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The home of music journalist Nicholas Jennings, author of Lightfoot, the definitive new Gordon Lightfoot biography from Penguin Random House.
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Music Feature: Tarig Abubakar and the rise of African music in Toronto

On a cool June night in 1988, Tarig Abubakar found himself walking along a desolate highway near Montreal’s Mirabel Airport, a bewildered stranger in an even stranger land. The Sudanese-born musician had just arrived on a flight from the motherland seeking to start a new life in Canada. But, without a friend or relation to greet him, his luggage lost in transit and with only $10 in his pocket, he was a lost soul. Four Haitians spotted him—a weary black figure dressed in a disheveled white suit—and offered him a ride. When they learned his circumstances and that he had no destination, they took him to Ballatou, an African music club in downtown Montreal. Being English-speaking,...
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Feature Article: A vital and vibrant beat - African music in Canada

Nadine McNulty remembers well the day that K’naan appeared at Toronto’s Afrofest. The year was 2000 and McNulty, as artistic director, had booked the then-unknown Somali-Canadian rapper to appear in the afternoon on the main stage at the popular outdoor festival. Rain showers failed to dampen the crowd’s enthusiasm for K’naan, who performed with just one backup vocalist and a tape playback. Recalls McNulty: “It was drizzling and here was this young guy just kicking it in front of this sea of umbrellas. It’s amazing to see how he’s now taken the world by storm.”K’naan, this year’s Juno Award winner for Songwriter and Artist of the Year, is a major Canadian star and international crossover act...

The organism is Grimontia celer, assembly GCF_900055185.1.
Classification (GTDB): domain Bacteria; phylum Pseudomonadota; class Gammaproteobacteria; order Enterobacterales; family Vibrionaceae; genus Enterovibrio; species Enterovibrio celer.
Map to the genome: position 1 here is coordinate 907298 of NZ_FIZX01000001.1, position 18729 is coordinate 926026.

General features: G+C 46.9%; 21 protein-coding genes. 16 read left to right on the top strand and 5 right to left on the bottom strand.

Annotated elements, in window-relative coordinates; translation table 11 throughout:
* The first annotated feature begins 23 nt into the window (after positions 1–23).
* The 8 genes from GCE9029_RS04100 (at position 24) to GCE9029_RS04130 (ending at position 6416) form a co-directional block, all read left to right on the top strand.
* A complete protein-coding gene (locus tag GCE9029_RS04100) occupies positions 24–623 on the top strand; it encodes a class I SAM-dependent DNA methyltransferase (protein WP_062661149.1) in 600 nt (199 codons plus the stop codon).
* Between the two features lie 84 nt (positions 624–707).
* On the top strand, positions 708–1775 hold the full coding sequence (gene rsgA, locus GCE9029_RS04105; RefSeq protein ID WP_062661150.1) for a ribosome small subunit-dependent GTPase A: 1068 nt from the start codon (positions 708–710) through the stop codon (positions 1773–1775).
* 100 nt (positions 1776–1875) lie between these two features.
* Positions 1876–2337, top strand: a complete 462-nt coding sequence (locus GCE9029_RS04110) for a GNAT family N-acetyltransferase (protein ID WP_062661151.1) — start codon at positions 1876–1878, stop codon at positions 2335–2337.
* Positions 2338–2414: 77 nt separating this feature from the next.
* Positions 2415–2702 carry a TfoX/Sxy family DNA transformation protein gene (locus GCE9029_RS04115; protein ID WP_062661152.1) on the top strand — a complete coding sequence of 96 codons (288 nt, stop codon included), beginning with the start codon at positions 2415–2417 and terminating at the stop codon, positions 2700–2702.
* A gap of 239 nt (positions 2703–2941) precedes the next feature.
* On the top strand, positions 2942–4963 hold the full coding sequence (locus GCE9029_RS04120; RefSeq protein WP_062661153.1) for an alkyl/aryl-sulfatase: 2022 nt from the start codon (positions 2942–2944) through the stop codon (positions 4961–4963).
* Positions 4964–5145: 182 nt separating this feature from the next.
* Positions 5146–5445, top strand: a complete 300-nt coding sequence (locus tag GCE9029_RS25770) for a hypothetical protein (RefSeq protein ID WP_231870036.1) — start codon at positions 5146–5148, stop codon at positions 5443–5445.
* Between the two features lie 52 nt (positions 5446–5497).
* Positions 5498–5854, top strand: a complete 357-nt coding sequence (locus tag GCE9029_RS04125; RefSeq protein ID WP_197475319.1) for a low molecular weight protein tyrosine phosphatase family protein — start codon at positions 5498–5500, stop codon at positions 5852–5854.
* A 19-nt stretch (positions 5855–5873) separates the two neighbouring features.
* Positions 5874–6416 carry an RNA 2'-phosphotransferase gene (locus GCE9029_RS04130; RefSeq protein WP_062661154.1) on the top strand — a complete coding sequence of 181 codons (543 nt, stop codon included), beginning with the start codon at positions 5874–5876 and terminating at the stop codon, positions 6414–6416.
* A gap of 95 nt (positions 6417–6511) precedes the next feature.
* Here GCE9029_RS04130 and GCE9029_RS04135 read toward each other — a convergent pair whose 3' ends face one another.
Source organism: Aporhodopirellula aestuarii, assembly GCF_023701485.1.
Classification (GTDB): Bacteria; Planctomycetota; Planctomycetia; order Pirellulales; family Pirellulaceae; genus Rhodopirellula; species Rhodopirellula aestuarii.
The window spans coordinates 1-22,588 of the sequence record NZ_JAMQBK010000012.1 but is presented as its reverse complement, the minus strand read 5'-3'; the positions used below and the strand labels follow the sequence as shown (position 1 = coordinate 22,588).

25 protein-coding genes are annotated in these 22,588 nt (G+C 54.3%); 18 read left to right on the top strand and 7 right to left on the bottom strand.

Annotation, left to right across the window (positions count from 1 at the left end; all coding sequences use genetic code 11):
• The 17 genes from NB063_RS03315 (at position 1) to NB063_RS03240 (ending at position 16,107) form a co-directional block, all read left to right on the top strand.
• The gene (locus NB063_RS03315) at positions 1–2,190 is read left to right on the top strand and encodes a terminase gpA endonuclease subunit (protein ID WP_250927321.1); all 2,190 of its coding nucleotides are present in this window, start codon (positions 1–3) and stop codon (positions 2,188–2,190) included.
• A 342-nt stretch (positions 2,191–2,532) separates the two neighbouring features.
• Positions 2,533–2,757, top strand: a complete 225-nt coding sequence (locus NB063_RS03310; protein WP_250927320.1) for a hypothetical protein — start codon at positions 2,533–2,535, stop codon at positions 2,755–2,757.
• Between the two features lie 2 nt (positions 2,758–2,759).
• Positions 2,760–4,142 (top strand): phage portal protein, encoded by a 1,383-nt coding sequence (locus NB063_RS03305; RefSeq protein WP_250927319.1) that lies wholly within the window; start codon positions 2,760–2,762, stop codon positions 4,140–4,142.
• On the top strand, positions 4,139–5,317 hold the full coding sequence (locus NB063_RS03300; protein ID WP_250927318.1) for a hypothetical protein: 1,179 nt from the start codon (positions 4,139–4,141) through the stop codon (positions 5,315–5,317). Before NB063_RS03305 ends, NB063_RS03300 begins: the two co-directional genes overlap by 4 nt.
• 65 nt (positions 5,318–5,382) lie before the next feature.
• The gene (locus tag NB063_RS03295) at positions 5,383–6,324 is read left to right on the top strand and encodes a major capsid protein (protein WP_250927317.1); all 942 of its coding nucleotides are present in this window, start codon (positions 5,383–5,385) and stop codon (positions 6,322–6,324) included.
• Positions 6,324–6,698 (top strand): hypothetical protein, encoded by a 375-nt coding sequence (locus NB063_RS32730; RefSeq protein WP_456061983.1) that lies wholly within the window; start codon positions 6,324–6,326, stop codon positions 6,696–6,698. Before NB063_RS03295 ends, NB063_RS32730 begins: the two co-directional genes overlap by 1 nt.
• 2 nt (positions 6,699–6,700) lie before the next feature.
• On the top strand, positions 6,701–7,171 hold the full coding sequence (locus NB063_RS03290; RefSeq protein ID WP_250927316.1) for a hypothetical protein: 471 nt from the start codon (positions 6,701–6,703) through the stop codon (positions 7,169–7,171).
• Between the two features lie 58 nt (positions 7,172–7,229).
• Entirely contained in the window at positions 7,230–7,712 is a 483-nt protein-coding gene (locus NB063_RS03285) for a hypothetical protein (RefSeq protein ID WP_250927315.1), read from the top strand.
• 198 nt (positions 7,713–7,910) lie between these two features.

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Liner Notes: Tarig Abubakar & the Afronubians – Live!

When Tarig Abubakar died in 1998, the world lost one of African music’s greatest ambassadors. Having arrived in Canada from Sudan as a refugee 10 years earlier, Tarig made it his mission to bridge cultures with music. His band, the Afronubians, was a veritable United Nations ensemble, with musicians from East, Central and West Africa working alongside Canadian and even Russian-born players. Together, they forged a vibrant, rhythmic sound that attracted a loyal following on the Toronto club circuit. But Tarig was never content with just local exposure. He had visions of spreading African music far and wide. Between 1995 and 1997, he took his Afronubians on three cross-Canada tours, playing re...
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